Neil Young gets back to basics with new LP

There's just something about a bitter, aged ex-hippie singing the abhorrence of a presidential administration that doesn't quite grip a nation's attention. At the heart of every effective protest is the intensity of youth, which is why Neil Young's ornery 2006 political statement, Living With War, didn't exactly start any fires.

Sorry Neil, but sitting on stacks of money in an air-conditioned mansion at the age of 62, preaching for the impeachment of President Bush just doesn't have the same resonance as standing in protest marches under a hot Kent State sun at the fiery age of 25, singing "Tin soldiers and Nixon coming/We're finally on our own/This summer I hear the drumming/Four dead in Ohio."

Obviously, it's not Young's fault his age plays a factor in his legitimacy. And sure, he has every right to be upset with the leaders of America. But as a legendary musician of decades past, he should observe the recent releases of his colleagues like Bob Dylan and the Rolling Stones to see how a rocker can age gracefully. And that seems to be exactly what he did for his recent follow-up to that Iraq-ignited complaint-fest. The sequel to an album Young never released, Chrome Dreams II, put out late in October, is a mishmash of lost gems and new material that is a mostly delightful love letter to country roads and blue skies, a throwback to Young's early work like Everybody Knows This is Nowhere (1969) and Harvest (1972).

When it was announced that the Chrome Dreams II album would feature two folk-rock epics (epic is an understatement), one clocking in at over 18 minutes and another that breaches 14, some critics understandably thought Young finally lost his mind. But in reality, these two songs - "Ordinary People" and "No Hidden Path," respectively - are the colossal centerpieces of the album, not overdrawn but rather patiently calculated. "Ordinary People," in particular, is a monolithic masterpiece, a pastel portrait of working class America.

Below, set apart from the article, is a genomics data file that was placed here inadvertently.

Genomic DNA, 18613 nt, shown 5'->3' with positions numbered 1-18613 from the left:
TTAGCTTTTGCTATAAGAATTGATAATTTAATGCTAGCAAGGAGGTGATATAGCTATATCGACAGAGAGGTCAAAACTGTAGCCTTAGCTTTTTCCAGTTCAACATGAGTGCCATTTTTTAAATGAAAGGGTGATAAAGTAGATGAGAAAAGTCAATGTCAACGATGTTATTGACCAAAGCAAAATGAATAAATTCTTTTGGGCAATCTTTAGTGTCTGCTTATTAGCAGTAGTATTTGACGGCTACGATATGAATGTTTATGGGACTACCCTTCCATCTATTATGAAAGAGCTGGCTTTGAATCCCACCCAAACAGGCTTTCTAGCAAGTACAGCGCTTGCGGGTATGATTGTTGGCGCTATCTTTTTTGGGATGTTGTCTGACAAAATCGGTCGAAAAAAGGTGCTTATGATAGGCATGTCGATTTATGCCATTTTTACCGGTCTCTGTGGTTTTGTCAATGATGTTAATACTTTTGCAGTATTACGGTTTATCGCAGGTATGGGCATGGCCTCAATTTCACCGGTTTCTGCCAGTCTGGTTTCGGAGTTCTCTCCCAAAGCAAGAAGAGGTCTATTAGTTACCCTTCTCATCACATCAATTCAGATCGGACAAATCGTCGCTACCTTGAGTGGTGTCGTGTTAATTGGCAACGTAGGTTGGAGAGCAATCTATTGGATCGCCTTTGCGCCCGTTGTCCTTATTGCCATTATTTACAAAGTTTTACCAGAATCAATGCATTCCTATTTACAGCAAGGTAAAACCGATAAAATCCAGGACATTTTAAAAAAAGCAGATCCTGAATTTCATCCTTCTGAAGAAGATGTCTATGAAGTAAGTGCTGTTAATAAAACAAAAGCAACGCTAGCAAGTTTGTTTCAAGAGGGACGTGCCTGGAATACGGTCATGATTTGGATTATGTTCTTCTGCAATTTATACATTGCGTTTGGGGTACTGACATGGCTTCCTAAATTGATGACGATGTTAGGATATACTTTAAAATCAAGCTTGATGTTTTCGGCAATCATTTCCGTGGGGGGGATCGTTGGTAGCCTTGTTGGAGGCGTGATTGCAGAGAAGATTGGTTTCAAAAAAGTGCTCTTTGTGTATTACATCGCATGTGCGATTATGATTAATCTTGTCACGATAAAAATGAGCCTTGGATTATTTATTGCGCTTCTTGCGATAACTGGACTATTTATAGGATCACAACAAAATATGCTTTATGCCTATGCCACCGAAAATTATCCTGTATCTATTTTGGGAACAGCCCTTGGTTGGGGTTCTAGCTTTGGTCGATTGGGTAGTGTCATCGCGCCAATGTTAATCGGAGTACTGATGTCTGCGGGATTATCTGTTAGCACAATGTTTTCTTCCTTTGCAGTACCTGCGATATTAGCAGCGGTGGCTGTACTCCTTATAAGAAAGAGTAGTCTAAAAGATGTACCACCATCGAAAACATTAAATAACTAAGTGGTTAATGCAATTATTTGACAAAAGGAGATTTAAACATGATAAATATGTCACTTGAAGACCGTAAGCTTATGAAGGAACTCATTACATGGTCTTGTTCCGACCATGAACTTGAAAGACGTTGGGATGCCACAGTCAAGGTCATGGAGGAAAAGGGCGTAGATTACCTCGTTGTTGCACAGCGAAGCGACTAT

"The downtown people/Some are saints, and some are jerks/everyday people/Stoppin' for a drink/on their way to work," Young sings, and maybe he's being too sentimental. But he's sincere, probably more so than when he tries to stir the pot with his political banter, and the gorgeous horn section that paces behind his voice is entrancing; it's just as affective as his use of the London Symphony Orchestra on the Harvest track, "A Man Needs a Maid."

While those two lengthy focal points eat up a good amount of the album, there really isn't that much memorable material beyond it, unfortunately. "Shining Light" sounds like an uninspired attempt to write the next "This Land is Your Land," and the opening track, "Beautiful Bluebird" is at best an inoffensive nursery rhyme. "The Believer," though, sees Young at his most playful, and it's a refreshing feature. Also noteworthy is the heartwarming closer, "The Way," whose deft and unpretentious utilization of a children's choir is quite an achievement in and of itself.

It's nice to see Young overlook his role as a voice of a generation of people and just sit down to write some songs for himself. It worked wonders for Dylan, whose last two releases, Love and Theft and Modern Times, have been his best in years, and it's working here for Young, as well, even if Chrome Dreams II is a little uneven in the end.